I was listening to a radio program the other day and the host was interviewing a psychologist. They were discussing habits and techniques people can use to make changes to their habits, for the better.

This is not a subject that is totally new to me, after all, I am a psychologist and I’ve worked with many many people suffering from addictions. I’ve also spent a lot of time struggling with my own food addiction.

In the program the psychologist stated that study after study show that the best way to lose weight isn’t a particular diet, but rather, it’s the practice of keeping a food log or journal. His argument was that by writing down what you eat you change the habits around eating which in turn forcibly change how and what you eat, usually resulting in losing weight.

My first response was to chime in with my own hearty “yes”. In the past 9 months of my weight loss and maintenance I have kept a food log everyday. It helps in both known and unknown ways.

At the same time, I’m also reminded of a conversation I had with my husband a long time ago when he asked me about what diets “worked” for me. We got into a discussion of what it means for a diet to “work”. I acknowledged that every diet I’d ever been on had “worked” for a time in so far as it helped me to lose weight for a while. However, no diet had ever “worked” for me in the sense that each was time limited and when I eventually broke the diet (usually out of an inability to continue) I gained back all the lost weight.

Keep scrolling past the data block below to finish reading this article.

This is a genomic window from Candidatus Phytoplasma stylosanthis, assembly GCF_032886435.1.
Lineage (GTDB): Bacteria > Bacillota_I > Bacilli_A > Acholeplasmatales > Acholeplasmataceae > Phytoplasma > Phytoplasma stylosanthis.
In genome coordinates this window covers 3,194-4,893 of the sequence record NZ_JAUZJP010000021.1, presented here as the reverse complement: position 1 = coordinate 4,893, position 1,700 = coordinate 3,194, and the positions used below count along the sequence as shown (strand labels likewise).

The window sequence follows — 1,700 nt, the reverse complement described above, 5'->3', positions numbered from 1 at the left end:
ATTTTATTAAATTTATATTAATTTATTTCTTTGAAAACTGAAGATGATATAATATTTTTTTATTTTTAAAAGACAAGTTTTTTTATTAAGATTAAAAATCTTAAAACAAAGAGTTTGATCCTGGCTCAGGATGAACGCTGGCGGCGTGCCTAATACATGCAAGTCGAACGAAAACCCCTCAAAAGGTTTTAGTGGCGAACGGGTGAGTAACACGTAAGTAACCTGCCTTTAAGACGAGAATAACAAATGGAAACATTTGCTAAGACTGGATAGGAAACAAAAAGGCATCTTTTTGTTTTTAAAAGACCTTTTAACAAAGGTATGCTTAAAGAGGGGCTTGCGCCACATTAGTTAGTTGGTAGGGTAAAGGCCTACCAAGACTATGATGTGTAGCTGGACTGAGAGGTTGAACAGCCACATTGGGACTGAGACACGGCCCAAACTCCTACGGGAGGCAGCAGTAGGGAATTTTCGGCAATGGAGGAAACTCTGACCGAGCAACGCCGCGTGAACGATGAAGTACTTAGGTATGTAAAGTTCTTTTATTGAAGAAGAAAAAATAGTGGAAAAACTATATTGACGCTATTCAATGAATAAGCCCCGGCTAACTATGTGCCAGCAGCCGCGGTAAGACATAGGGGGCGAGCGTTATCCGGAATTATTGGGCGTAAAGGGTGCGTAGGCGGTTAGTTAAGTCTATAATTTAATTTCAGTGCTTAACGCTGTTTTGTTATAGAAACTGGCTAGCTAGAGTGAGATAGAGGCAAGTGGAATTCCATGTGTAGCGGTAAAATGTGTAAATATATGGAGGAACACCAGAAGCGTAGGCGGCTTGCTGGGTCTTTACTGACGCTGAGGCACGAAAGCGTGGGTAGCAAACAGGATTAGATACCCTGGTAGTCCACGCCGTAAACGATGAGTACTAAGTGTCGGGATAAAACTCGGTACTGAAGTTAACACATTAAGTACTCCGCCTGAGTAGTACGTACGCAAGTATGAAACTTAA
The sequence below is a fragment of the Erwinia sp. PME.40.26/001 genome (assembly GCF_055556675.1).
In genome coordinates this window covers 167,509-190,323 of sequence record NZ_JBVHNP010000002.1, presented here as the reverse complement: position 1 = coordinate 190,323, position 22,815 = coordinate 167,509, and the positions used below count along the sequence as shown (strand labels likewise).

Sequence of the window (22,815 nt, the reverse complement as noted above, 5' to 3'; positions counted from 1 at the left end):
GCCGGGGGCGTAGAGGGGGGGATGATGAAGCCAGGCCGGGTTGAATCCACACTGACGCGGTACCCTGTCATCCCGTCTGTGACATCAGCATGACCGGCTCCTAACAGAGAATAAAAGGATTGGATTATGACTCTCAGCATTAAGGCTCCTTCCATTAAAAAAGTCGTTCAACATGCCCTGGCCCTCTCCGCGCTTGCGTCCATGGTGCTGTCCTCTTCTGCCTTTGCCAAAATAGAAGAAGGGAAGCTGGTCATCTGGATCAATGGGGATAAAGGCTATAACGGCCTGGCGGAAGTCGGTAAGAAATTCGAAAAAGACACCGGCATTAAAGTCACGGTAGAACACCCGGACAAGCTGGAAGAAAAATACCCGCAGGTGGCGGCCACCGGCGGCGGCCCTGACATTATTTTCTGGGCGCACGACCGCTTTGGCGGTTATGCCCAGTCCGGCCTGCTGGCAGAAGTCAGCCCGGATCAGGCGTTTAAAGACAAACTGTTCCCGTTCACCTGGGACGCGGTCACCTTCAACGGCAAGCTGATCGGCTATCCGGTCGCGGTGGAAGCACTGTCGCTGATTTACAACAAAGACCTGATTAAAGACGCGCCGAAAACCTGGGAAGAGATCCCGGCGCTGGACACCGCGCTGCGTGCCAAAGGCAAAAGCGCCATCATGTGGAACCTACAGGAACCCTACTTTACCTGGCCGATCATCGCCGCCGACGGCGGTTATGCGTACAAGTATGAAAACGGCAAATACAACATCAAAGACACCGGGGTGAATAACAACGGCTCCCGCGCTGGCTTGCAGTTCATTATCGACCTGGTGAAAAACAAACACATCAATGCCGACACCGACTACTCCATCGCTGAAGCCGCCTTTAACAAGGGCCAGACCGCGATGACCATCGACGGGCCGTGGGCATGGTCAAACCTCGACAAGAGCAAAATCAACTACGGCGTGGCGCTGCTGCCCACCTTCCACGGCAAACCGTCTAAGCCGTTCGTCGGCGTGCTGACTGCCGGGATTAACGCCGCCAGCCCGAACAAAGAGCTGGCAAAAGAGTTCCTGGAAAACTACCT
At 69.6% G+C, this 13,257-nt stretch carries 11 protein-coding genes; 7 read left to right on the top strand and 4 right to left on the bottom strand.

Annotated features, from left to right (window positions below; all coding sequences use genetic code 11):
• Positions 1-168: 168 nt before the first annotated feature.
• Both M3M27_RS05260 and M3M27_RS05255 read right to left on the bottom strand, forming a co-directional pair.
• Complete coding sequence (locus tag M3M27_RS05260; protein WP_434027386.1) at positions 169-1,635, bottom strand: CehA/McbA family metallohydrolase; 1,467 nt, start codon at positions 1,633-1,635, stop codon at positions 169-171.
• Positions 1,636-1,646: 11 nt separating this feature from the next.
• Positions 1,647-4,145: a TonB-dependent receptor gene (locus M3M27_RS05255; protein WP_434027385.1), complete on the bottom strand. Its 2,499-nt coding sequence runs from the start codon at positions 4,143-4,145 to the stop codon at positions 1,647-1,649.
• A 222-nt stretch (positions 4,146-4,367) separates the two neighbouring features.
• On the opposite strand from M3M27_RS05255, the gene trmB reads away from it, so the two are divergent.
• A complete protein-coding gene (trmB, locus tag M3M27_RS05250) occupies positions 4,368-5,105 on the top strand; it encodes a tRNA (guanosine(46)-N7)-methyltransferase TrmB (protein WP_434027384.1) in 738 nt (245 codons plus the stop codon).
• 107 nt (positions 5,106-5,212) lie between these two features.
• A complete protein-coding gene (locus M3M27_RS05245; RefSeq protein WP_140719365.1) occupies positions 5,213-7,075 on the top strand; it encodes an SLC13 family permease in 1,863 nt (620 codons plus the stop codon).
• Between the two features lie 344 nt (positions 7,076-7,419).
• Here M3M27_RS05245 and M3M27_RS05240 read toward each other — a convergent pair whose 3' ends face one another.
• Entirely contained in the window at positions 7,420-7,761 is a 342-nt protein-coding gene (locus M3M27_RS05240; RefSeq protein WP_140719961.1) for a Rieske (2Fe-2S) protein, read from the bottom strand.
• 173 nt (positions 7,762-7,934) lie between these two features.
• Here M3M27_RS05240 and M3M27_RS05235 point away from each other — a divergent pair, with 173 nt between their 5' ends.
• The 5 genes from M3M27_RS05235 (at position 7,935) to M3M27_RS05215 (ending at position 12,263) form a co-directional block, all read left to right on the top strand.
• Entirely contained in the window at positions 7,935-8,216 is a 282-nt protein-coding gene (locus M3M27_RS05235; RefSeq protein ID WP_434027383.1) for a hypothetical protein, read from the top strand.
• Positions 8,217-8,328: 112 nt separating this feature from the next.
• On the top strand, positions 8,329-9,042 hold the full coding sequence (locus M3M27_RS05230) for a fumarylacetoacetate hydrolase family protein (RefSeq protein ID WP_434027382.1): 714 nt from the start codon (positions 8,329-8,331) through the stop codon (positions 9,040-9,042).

What I’ve been doing for the past 9 months has resulted in weight loss for me. More importantly it has resulted in an emotional stability and sanity for me. Most importantly, I have learned that this way that I have been eating, isn’t a “diet” in terms of a way of eating for a finite period of time in order to lose weight. No, this is a “diet” for me in terms of this is my food plan, how I eat, by the more general definition of the word.

Yes, keeping a food log probably did help and continues to help me immeasurably. But had I been on “low-fat high-carb diet”  no food log could have kept me on track. I know. I’ve done that. Most recently, in the fall of 2011. For 7 weeks. I kept a daily food journal. I lost about 10 pounds. I fell off the wagon, never went back, and bounced back up the scale 20 pounds.

Finding out what my normal diet should be was what was truly essential to my success.

That said, I’m still keeping the food journal.

It really does help.

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